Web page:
‘EU revolt’ as Spain humiliates Scholz master plan to ration gas over Putin threat

Earlier this week, the European Commission proposed issuing emergency legislation that would force member states to cut back on their gas consumption by 15 percent for the next two years. This proposal is an emergency response to concerns that this winter, Russian President Vladimir Putin will starve Europe of its gas supplies. However, this proposal has sparked a huge row among EU nations, as several of them voiced concerns, with countries like Spain and Portugal outright opposing the scheme entirely.

Energy expert and author Javier Blas tweeted: “NORTH vs SOUTH 2.0:

“Spain, Greece and Portugal reject the EU call for 15 percent cuts in natural gas consumption to help Germany

“Spanish Energy Minister (clearly aiming at Berlin): ‘Contrary to other countries, Spain hasn’t been living beyond its means in energy terms’.”

Meanwhile, Chen Weihua, the EU Bureau Chief of the state-sponsored publication China Daily responded to the tweet saying “Revolt inside EU.

“Instead of engaging in tit for tat in energy tussle, more efforts should be made in diplomacy and dialogue to end the war.”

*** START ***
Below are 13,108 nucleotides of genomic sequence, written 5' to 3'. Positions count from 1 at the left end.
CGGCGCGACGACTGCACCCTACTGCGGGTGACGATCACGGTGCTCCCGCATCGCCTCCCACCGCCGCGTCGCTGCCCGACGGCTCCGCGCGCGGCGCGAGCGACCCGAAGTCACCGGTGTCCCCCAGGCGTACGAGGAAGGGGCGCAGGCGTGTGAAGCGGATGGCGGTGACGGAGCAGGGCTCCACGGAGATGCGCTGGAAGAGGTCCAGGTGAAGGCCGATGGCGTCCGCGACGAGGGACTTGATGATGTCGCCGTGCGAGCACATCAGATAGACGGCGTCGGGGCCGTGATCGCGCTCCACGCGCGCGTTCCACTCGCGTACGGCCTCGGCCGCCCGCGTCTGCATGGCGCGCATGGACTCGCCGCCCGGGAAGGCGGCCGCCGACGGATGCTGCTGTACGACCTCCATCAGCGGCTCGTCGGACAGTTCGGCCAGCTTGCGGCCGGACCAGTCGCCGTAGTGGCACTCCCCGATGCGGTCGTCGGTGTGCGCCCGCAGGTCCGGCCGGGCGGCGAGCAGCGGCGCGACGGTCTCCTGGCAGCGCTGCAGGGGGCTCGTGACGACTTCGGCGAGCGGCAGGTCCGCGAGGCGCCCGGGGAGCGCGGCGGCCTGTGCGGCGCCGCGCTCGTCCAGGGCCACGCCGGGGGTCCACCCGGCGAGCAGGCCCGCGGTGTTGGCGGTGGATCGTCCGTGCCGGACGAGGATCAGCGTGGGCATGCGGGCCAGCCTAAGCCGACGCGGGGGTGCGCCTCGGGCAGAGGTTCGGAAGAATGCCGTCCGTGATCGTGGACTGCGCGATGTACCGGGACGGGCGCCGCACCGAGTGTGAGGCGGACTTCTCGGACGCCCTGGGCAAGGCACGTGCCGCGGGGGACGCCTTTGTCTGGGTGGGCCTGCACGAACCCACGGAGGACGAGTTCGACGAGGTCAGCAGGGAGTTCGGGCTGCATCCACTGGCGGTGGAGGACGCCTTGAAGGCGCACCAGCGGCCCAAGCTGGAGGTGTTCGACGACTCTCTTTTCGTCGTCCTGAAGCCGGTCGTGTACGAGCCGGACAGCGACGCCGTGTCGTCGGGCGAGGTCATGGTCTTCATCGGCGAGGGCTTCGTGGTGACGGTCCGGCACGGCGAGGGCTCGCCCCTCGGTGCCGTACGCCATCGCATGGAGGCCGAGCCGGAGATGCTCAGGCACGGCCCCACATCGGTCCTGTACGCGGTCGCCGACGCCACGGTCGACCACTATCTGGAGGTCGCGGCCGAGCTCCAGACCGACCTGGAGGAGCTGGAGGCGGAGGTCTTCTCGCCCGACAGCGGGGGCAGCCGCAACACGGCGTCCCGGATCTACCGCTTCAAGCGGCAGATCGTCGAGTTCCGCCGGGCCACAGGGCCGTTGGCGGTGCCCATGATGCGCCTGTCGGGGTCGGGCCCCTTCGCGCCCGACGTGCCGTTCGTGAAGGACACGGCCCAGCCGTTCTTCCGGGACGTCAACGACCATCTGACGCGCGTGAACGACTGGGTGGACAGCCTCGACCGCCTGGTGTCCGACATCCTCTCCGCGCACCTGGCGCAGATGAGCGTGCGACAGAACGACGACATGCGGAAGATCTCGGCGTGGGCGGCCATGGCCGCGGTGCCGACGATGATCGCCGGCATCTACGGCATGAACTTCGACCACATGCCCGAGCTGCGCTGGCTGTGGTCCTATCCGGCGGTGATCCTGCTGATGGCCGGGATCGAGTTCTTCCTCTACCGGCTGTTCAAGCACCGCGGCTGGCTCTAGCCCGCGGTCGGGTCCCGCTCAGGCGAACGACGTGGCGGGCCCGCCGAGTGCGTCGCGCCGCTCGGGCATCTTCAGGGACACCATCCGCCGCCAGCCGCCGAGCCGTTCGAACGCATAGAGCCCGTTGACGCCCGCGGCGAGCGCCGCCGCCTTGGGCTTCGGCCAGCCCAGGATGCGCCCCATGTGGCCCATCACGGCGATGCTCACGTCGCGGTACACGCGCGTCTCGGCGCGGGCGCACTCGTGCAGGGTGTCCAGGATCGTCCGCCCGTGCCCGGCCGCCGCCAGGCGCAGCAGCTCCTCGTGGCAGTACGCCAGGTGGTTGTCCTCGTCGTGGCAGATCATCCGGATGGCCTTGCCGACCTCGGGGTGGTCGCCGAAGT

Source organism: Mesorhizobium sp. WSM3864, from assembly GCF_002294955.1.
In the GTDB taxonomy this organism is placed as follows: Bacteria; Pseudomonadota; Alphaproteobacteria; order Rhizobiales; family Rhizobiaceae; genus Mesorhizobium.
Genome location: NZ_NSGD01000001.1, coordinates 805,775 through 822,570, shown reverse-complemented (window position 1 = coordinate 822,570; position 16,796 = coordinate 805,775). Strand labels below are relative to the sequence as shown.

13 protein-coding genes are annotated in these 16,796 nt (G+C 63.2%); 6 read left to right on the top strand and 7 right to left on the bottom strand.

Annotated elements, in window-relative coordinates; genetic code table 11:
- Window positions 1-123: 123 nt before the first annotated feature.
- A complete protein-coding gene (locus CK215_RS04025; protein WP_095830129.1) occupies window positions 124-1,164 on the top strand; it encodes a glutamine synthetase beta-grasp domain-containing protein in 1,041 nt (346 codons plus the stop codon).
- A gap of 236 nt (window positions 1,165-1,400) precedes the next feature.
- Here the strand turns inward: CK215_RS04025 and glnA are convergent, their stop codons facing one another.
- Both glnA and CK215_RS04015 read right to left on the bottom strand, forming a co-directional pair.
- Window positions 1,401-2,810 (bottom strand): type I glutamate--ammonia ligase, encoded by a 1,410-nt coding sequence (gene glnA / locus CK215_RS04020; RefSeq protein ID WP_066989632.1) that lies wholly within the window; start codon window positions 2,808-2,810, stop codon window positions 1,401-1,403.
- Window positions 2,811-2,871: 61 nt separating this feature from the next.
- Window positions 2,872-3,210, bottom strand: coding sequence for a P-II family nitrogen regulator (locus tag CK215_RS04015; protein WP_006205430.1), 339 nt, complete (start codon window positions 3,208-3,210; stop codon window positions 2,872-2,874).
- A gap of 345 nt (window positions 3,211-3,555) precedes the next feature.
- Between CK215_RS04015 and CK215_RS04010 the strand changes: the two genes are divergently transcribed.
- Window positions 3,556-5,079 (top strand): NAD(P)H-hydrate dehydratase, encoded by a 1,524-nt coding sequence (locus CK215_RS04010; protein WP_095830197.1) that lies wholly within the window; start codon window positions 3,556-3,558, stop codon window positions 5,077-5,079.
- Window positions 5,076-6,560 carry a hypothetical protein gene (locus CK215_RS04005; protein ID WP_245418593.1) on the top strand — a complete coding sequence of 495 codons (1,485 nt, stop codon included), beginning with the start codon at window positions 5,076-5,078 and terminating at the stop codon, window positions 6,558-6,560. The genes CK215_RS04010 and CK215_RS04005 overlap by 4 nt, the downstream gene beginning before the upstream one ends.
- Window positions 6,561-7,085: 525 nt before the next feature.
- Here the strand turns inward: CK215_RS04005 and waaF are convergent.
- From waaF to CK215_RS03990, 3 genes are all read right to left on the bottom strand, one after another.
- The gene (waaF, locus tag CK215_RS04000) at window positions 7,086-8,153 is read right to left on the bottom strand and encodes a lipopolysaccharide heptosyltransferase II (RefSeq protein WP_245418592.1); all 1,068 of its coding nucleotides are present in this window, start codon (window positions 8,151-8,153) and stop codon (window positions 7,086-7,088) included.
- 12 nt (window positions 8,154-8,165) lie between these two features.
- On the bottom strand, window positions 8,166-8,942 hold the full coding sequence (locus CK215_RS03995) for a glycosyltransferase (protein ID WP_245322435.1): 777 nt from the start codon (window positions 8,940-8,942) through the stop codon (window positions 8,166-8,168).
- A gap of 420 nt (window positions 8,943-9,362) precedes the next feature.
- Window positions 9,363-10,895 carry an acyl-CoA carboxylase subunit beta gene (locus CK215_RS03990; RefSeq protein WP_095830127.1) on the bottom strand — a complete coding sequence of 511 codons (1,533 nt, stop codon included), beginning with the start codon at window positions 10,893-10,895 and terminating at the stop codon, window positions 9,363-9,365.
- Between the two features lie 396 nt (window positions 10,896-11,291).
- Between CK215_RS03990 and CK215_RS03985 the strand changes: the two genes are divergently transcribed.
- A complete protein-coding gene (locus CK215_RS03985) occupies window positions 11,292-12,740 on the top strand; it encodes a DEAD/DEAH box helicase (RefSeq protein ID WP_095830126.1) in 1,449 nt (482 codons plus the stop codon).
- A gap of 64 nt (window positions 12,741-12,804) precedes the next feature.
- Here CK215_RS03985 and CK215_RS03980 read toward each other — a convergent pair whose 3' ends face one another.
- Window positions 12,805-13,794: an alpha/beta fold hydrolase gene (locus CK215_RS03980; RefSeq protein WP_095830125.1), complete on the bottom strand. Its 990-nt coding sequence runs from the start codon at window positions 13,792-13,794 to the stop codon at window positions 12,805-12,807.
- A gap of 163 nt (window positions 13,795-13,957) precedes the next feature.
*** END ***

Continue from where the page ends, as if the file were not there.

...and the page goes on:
Spanish energy minister Teresa Ribera was clearly taking a jab at Olaf Scholz, as Germany is heavily dependent on Russian gas, importing about 55 percent of its supply from Moscow before the invasion of Ukraine.

Portugal’s energy secretary João Galamba also added: “We cannot assume a disproportionate sacrifice on which we were not even asked for a prior opinion”.

In response, German energy minister Robert Habeck said on Thursday: “The principle applies — we in Europe must save gas and that means even those countries that aren’t directly affected by the cut in gas supplies from Russia should help other countries.

“Otherwise, there is no European solidarity.”

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As the threat of a hellish winter without Russian gas looms, EU nations are beginning to break ranks to secure their own energy supplies.

Last week, Hungary declared an energy emergency, banning exports to other EU countries.

The Századvég Institute, a think-tank with ties to Budapest’s ruling Fidesz party, slammed EU Commission’s proposal, warning that it violated fundamental rights.

The group said: “The European Commission, which attacks Hungary with baseless accusations of the rule of law, came up with a plan that disregards EU law, which violates fundamental rights, as well as both individual and national sovereignty.”

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